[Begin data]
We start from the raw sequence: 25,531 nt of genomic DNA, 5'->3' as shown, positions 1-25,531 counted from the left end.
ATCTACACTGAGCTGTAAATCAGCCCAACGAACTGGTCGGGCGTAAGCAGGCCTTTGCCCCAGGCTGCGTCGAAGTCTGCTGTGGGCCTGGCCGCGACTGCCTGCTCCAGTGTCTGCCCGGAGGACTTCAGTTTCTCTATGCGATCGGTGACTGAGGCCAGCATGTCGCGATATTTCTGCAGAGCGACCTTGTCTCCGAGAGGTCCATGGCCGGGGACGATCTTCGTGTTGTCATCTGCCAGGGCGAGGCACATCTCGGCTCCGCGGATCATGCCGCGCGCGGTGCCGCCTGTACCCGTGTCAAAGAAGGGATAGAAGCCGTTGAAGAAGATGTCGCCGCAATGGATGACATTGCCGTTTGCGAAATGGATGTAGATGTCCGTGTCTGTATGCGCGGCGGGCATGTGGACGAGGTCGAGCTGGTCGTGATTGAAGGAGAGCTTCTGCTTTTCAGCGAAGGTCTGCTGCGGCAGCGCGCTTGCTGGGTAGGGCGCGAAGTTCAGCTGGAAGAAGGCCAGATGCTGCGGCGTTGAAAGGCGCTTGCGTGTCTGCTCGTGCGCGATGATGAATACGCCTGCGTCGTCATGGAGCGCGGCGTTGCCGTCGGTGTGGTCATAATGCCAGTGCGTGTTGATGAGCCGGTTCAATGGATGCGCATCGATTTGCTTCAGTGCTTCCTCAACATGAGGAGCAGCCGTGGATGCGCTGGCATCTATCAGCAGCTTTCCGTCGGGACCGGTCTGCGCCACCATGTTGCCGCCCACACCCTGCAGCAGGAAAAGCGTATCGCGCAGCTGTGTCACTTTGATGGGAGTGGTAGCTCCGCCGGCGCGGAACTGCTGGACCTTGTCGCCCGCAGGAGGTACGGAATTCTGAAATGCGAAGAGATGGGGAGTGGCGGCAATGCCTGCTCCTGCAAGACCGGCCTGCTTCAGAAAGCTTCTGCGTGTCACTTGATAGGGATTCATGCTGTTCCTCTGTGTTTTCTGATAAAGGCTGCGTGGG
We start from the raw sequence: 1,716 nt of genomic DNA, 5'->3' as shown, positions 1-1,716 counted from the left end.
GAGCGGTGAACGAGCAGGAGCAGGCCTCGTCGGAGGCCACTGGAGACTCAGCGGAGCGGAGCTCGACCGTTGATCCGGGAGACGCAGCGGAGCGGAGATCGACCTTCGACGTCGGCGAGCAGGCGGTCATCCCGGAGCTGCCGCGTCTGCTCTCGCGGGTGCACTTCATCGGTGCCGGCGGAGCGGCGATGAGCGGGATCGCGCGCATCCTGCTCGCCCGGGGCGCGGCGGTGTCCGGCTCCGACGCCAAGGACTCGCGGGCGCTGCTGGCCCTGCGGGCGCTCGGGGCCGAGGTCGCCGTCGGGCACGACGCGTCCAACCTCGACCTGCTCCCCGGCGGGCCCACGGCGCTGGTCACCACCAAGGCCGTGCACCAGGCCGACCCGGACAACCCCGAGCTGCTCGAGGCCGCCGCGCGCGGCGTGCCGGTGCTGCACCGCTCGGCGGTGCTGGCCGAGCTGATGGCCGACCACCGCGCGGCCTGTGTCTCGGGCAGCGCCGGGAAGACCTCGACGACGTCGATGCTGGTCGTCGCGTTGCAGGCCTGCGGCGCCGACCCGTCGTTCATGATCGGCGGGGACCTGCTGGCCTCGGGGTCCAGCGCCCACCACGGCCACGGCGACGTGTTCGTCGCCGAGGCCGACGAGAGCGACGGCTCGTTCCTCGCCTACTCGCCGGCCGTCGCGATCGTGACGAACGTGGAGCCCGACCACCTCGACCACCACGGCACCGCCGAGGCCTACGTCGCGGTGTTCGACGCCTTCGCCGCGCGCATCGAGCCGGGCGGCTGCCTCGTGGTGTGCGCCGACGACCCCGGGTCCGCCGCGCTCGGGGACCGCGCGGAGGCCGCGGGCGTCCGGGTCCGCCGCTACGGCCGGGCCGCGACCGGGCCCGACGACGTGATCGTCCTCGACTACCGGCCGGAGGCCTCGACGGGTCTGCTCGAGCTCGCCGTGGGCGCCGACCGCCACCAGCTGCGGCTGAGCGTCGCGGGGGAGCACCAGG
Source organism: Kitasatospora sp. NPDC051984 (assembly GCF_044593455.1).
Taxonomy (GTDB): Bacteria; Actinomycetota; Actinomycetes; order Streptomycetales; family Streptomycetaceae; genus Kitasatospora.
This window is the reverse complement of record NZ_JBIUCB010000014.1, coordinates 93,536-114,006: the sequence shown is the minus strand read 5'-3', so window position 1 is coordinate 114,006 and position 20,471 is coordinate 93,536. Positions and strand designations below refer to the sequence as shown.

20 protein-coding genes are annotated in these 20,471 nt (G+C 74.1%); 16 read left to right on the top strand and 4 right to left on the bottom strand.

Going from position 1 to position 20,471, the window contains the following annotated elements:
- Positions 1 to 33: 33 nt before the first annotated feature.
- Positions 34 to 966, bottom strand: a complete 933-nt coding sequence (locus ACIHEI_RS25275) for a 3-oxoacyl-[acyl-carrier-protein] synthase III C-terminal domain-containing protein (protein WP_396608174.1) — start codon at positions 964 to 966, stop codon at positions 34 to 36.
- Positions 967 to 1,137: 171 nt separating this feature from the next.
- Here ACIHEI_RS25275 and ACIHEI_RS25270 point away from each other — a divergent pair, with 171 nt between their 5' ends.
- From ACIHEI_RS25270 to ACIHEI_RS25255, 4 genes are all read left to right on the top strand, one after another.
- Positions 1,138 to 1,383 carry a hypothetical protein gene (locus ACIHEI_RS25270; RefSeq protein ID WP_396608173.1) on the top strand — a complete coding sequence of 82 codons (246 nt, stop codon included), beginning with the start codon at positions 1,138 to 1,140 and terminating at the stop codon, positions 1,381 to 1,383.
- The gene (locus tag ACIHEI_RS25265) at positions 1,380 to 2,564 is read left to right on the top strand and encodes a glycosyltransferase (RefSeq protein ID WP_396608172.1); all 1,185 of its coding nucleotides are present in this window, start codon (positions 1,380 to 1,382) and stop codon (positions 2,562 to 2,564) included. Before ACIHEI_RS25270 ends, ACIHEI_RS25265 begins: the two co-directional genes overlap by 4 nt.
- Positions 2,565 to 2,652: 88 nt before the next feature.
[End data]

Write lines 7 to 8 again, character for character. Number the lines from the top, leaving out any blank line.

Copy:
This window is the reverse complement of record NZ_JBIUCB010000014.1, coordinates 93,536-114,006: the sequence shown is the minus strand read 5'-3', so window position 1 is coordinate 114,006 and position 20,471 is coordinate 93,536. Positions and strand designations below refer to the sequence as shown.

20 protein-coding genes are annotated in these 20,471 nt (G+C 74.1%); 16 read left to right on the top strand and 4 right to left on the bottom strand.